So I cut it and covered it, made the rose, popped it in the box, tied it with ribbon and posted it today. Hope she likes it.

Some of the things I make have more significance than others. Here’s the process from almost the start, to the end.

Oh, and I also made some more candles, scented this time with lemongrass and lavender. Lovely! (I hope.)

I’ve also been playing the ukulele a lot. It’s a very relaxing activity and I now have a range of favourite songs. Mainly chosen on the basis of attractive chord progressions.

Today, I have been mostly making …

Paper Roses!

Well, I bought Christine a little origami rose in the English Market in Cork at the weekend. Curious, I looked up how to make origami roses. Woah! Difficult. A bit beyond me, even at my most optimistic.

So then I kept on looking on YouTube and came across a nice video that showed how to make a paper rose out of three pieces of paper, 11cms x 11cms square. So, in the office, I cut out some lilac paper and, when I got home, I followed the instructions and, hey presto, a lilac rose. A bit rough but recognisable.

Not one to stop there, or to keep to the instruction book, I thought about that lovely roll of rice paper I have. So I decided to triple the quantity, i.e. use 9 squares rather than 3 because a) the rice paper is thin and b) I’d like to see more petals on my rose.

I meant to take pics all the way through the process but I was too engrossed! Here’s a few that give a small idea of the process and equipment involved.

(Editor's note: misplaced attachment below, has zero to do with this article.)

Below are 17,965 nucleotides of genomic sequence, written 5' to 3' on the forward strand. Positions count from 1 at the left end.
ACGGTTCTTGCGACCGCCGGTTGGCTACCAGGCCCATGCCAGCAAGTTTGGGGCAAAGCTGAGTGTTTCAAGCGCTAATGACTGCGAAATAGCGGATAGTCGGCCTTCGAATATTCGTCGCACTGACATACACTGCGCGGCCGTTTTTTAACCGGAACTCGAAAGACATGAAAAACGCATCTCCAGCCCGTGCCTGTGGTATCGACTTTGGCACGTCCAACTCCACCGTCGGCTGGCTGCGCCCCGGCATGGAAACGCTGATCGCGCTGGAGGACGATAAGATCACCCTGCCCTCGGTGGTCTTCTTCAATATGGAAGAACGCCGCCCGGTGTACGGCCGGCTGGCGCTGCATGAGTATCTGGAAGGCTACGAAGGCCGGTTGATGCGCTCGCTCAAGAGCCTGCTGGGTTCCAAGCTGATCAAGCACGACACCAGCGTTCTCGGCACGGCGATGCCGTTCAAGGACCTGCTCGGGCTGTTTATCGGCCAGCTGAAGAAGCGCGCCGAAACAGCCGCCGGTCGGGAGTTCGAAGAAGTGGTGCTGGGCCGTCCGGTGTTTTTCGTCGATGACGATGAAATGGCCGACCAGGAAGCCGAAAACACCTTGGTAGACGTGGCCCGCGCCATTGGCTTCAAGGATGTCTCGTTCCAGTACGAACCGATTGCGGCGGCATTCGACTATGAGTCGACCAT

And a picture of the finished product. I like how it turned out.

Next, I aim to use the Chinese brushes and some colour to make a few coloured roses. I’ve marked out more paper but I didn’t cut it because, instead …

… I made some scented candles.

This time, to secure the wicks, I used Glue Dots, and to scent the candles I used an essential oil blend. I bought the espresso cups in a local shop that sells mostly distressed furniture. They were on special offer at a ridiculously low price. The little bowls came from Flying Tiger and cost next to nothing.

Yesterday, Christine and I were in Cork at Ausome, a conference on autism organised by people with autism. All the speakers were autistic, as were about 30% of the 300+ conference participants. It was a fascinating event from which I leaned a lot about the nature of autism and how autistic people view the world and society.

Someone at the conference showed me this page in a book. I think it’s apt.

I also played the ukulele today. I’m enjoying the chord progressions on some old Beatles songs, especially ‘Something’ and ‘Yesterday’. This morning I found the chords for one of my favourite Pogues songs, ‘Thousands are Sailing’, a very moving song about emigration, so I’ve been playing that too.

Spiral Experiment

This is a bit rough and ready but I did it in about an hour just to see if it would work.

I found a picture in Pinterest yesterday that showed how to draw spirals on an egg shell. It was just a series interconnnecting lines and circles. Not rocket science but presumably mathematical. Anyway, I thought I’d have a go.

To do this properly you need time, a tape measure and less frantic energy than I had this evening.

Anyway, it was an interesting experiment.

As I said. Rough. But it has potential. I’d love to get my hands on a goose egg or three.